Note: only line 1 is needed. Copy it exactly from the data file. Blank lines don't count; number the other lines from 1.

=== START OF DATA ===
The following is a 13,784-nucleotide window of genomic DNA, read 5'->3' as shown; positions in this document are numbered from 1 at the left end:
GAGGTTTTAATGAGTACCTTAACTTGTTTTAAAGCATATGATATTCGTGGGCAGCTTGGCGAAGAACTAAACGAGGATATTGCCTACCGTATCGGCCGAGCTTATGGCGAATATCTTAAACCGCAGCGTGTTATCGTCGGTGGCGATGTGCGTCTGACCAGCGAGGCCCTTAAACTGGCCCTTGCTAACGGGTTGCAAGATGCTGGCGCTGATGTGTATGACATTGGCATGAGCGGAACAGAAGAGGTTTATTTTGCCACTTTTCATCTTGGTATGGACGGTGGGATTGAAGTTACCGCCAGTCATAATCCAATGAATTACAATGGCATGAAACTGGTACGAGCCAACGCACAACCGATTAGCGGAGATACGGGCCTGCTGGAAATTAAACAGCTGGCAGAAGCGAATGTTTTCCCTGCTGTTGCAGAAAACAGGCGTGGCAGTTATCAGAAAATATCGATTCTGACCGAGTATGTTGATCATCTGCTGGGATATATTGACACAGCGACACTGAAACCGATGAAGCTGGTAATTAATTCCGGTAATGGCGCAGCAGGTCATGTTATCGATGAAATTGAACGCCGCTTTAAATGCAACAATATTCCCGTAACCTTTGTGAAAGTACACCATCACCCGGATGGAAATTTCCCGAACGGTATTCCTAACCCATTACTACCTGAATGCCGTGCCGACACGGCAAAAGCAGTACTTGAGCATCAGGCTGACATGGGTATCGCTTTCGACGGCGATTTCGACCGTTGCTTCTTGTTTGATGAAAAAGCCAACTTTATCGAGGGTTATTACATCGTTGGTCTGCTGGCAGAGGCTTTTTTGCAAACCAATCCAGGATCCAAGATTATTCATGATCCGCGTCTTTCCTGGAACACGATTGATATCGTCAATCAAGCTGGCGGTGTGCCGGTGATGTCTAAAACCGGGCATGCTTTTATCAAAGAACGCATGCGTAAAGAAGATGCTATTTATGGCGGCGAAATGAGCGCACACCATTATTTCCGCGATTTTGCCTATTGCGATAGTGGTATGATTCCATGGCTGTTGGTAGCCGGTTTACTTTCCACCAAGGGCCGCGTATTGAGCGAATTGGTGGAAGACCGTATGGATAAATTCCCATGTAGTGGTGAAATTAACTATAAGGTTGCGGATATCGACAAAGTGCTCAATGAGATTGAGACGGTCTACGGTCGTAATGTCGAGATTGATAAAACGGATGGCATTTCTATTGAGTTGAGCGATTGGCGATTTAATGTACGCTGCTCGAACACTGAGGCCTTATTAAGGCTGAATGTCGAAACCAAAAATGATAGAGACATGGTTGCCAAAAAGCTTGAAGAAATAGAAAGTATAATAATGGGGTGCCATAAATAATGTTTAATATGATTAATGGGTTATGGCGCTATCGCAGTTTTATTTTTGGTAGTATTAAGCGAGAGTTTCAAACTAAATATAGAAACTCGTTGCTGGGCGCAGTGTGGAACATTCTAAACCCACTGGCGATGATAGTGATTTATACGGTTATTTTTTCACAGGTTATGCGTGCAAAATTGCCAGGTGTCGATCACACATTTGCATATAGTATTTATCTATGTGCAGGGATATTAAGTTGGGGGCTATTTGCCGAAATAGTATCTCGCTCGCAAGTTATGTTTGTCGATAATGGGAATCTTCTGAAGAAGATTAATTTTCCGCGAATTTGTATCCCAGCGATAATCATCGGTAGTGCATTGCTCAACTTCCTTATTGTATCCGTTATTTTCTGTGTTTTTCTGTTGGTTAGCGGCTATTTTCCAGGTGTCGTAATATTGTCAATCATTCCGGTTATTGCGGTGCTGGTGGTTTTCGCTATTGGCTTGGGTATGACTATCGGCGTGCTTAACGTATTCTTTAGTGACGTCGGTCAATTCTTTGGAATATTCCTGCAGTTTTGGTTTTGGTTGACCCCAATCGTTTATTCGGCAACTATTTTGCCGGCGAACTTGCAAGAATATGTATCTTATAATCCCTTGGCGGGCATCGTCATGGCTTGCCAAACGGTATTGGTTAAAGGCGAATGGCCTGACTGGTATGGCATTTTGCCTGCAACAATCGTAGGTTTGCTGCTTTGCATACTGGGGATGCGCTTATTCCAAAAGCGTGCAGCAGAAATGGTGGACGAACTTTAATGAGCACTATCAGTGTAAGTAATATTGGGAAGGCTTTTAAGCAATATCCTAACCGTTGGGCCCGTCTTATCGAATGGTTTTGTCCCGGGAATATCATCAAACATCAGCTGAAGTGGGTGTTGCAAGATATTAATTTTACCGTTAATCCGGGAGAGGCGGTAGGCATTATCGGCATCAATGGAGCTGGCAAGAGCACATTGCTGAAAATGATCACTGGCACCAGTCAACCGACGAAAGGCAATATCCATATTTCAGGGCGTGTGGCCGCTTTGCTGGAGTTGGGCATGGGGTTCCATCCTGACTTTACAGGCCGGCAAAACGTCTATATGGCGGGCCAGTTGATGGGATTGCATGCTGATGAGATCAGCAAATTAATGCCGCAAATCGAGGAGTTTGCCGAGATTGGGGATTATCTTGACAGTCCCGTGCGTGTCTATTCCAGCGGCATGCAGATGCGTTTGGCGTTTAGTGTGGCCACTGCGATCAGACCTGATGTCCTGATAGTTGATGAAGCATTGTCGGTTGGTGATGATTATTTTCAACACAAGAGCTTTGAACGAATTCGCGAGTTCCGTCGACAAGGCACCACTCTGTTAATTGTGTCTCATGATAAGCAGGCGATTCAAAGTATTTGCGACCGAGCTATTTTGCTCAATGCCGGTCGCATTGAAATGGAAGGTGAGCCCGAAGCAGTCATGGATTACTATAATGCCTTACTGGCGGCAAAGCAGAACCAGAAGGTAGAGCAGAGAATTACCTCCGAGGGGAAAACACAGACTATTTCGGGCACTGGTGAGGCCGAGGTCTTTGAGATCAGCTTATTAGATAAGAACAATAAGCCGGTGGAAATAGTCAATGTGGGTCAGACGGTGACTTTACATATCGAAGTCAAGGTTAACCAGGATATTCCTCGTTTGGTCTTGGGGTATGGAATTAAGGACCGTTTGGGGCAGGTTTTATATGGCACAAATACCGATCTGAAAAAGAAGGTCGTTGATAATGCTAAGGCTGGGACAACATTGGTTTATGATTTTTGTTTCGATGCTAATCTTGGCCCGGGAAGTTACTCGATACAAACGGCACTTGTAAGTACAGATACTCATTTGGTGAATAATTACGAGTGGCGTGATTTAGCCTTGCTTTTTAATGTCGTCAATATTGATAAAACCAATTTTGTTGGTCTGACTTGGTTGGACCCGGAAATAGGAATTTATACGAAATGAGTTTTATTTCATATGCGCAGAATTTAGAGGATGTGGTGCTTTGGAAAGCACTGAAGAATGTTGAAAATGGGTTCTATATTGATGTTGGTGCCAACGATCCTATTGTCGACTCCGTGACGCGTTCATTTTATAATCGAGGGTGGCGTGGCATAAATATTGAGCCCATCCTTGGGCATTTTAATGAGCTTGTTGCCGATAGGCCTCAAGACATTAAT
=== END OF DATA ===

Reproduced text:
The following is a 13,784-nucleotide window of genomic DNA, read 5'->3' as shown; positions in this document are numbered from 1 at the left end: